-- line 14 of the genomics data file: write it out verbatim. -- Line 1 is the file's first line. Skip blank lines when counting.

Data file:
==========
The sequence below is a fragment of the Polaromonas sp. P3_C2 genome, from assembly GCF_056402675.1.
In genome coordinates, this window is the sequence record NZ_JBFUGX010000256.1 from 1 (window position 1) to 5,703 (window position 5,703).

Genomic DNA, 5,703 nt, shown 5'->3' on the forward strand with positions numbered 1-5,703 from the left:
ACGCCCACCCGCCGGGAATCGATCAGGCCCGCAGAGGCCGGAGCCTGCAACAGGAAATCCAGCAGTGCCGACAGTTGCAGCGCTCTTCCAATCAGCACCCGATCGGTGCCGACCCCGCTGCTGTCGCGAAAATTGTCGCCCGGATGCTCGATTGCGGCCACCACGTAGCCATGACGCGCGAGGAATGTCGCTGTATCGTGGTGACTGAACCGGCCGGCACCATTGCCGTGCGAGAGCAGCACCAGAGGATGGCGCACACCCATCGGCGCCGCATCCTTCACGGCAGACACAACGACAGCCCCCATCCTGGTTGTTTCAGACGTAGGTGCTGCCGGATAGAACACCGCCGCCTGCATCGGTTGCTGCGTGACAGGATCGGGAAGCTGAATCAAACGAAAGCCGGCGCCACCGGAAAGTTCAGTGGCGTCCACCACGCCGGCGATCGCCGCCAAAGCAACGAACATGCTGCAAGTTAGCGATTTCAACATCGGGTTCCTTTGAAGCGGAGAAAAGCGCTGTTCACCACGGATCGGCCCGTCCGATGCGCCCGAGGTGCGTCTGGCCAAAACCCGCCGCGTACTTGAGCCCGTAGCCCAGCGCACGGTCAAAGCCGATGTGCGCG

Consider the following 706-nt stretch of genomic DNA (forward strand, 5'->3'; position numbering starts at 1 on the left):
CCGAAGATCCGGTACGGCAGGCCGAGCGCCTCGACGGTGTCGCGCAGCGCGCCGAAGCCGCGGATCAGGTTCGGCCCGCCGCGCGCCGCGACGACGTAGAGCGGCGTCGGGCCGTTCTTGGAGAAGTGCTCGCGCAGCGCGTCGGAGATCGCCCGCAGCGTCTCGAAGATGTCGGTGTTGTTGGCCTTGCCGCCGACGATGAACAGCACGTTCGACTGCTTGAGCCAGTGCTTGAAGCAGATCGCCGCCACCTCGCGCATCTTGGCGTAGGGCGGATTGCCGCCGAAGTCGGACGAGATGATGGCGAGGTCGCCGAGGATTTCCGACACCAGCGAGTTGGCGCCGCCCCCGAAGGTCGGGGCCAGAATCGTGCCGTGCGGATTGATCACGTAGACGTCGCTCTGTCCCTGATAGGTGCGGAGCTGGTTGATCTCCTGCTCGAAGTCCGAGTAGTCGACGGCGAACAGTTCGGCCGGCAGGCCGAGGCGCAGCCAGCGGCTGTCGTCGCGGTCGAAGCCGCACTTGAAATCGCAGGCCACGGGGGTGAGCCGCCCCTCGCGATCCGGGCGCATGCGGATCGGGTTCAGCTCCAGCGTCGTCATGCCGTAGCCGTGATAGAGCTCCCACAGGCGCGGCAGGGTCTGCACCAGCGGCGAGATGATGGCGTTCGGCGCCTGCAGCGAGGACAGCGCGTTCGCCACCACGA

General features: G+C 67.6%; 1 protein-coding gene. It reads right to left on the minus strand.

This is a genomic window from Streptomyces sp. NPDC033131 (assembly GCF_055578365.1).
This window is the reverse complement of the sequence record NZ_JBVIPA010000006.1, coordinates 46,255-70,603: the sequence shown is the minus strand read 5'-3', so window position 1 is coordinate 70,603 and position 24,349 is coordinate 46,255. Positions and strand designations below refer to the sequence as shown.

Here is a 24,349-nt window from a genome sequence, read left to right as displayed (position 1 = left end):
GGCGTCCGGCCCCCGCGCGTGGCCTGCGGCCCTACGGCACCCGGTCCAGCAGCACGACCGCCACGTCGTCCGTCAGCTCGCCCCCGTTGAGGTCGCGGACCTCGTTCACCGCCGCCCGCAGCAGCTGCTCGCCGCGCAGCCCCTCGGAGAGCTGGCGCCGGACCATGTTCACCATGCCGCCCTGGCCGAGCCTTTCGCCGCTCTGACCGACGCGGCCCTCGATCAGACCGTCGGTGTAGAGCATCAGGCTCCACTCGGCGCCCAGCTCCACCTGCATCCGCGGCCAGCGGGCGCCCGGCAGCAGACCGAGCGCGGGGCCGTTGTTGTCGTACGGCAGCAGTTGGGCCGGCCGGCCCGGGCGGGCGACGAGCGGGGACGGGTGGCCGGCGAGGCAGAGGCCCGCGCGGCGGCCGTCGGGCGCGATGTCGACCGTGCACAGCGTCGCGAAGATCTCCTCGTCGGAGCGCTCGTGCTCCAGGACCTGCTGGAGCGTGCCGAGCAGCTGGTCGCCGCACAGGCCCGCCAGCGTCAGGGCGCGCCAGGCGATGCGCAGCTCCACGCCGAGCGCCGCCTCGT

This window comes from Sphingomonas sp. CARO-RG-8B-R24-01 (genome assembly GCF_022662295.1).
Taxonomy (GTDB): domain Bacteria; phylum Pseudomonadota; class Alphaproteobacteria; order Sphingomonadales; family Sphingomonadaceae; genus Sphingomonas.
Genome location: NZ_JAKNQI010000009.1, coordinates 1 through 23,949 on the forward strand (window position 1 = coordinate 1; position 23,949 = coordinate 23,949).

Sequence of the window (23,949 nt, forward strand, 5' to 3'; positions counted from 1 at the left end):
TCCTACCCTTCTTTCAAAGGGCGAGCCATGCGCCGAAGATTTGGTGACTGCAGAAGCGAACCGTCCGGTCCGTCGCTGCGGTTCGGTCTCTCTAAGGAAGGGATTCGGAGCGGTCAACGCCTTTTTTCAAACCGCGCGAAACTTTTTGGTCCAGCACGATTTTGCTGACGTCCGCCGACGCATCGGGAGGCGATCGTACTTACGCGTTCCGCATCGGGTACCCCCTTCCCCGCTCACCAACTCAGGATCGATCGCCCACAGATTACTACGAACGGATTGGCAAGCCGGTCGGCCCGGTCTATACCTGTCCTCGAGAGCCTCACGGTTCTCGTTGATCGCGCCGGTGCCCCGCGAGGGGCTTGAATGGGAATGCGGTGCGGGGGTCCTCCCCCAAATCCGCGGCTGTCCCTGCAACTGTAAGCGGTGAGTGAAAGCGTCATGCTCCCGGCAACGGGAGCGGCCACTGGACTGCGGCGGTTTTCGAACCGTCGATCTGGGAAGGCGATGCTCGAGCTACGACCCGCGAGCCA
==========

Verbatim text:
Genome location: NZ_JAKNQI010000009.1, coordinates 1 through 23,949 on the forward strand (window position 1 = coordinate 1; position 23,949 = coordinate 23,949).